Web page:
Heteronormativity, or the belief that heterosexuality is the only sexuality and that all individuals fit into precise gender categories, allows many to reach their adult life without ever noticing the innacuracies of this worldview. The absence of discussions about the effect of heteronormativity on LGBTQIA+ individuals allows for this community’s challenges to continue uncontested.

Organizations on campus like Trinity Diversity Committee (TUDC) seek to combat these internalized misnomers, developing dialogues like their first one on Heteronormativity and the Orlando Shooting to foster conversations about difficult topics. Rita Urquijo-Ruiz from the Modern languages and literatures department and Lauryn Farris, a local San Antonian transgender activist, shared their experiences after the massacre this summer and discussed challenges to the queer community.  

Sophomore Abigail Wharton anticipated the first diversity dialogue,  as she is the secretary of PRIDE and facilitates communication between the officers and its members.

“I thought it was really impactful and was really excited that the conversation went as well as it did,” Wharton said.

After speeches by Ruiz and Farris, Wharton’s small group focused primarily on initial reactions to Orlando and what could be done to continue this conversation about Orlando in the future.

“I really loved the way the full group ended talking about living out loud. I think that was something that really keyed in with me, the idea of living unapologetically present.”

Straight ally and PRIDE member Will Farner remembers being involved with TUDC and PRIDE events throughout his first two years.

“It was cool to hear from different groups of students, to get a feel for what everyone’s reactions to Orlando and heteronormativity in general were,” Farner said.

Farner found the issue of intersectionality to be one of the biggest takeaways from the dialogue. After attending SA Pride and realizing how profoundly Orlando affected the prominent queer Latinx community locally.

“As a white straight cis guy it’s hard to be aware of every avenue that I’m privileged in,” said Farner.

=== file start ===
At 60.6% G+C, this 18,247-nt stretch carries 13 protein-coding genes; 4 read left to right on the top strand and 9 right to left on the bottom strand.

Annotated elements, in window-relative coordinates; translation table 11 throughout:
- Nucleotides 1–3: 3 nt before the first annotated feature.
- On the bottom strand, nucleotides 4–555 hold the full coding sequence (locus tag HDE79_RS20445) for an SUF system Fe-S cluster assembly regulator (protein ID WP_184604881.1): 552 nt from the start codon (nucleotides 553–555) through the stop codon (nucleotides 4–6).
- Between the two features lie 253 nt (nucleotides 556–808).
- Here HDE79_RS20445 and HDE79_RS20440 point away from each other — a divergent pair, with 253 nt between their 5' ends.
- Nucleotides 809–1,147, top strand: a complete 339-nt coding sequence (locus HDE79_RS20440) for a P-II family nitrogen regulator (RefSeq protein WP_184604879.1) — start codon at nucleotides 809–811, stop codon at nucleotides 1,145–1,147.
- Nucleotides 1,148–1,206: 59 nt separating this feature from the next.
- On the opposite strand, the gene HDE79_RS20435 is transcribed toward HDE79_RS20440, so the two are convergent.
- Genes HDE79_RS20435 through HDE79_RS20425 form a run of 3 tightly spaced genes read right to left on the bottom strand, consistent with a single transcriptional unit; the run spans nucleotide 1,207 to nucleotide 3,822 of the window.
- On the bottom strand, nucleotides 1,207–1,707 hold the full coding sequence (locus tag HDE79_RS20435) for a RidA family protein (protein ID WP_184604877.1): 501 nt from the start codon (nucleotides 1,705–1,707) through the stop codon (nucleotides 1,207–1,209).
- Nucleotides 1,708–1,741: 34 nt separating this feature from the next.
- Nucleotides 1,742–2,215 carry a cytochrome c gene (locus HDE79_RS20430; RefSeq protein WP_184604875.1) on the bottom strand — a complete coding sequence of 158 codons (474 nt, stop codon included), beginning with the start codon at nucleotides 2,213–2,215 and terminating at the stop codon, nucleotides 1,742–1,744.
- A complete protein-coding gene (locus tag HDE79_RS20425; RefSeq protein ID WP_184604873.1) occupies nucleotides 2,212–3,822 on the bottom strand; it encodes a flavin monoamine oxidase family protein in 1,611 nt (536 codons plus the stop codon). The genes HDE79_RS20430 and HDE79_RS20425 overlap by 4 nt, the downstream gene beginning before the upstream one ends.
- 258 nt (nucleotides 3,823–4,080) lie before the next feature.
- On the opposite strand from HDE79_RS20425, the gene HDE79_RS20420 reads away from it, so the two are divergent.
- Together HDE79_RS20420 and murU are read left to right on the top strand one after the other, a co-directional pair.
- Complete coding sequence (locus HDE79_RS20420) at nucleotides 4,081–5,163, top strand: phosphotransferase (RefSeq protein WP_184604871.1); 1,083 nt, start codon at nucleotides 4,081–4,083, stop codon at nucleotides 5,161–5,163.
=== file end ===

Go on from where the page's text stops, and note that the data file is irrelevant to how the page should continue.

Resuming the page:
Recognizing the ways people can be privileged in one way and underprivileged in another remains a constant challenge, Farner looks forward to future dialogues.

“When I come to events like these I learn something new so I keep on showing up and keep on learning things,” Farner said.

Sophomore political science major Hunter Sosby serves as TUDC’s Public Relation chair, developing ideas for dialogues such as these and marketing them to the larger Trinity community.

“I think the official count we had was 47 people, including the speakers, which was awesome. It was definitely one of the best turnouts we’ve ever had,” Sosby said.

Sosby, like Ruiz and many in attendance of the dialogue, initially felt numb after the news of the Pulse nightclub shooting broke.

“Later, I went to a vigil for the victims and they read out the stories of the victims, and that’s when it really started to hit me. What I really took from the dialogue was the idea of changing hearts, not minds. I think so often it’s really easy to antagonize the other side for any issue and just not talk to them,” Sosby said.

The next Diversity Dialogue will be highlighting issues of police brutality, particularly cases like the Alton Sterling Shooting and Anti-Black police practices. A collaboration between the Black Student Union and Black Male Leadership Initiative, the conversation will cover the different ways that varying messages of black criminality have incited fear. Keep checking the LeeRoy for more specific information.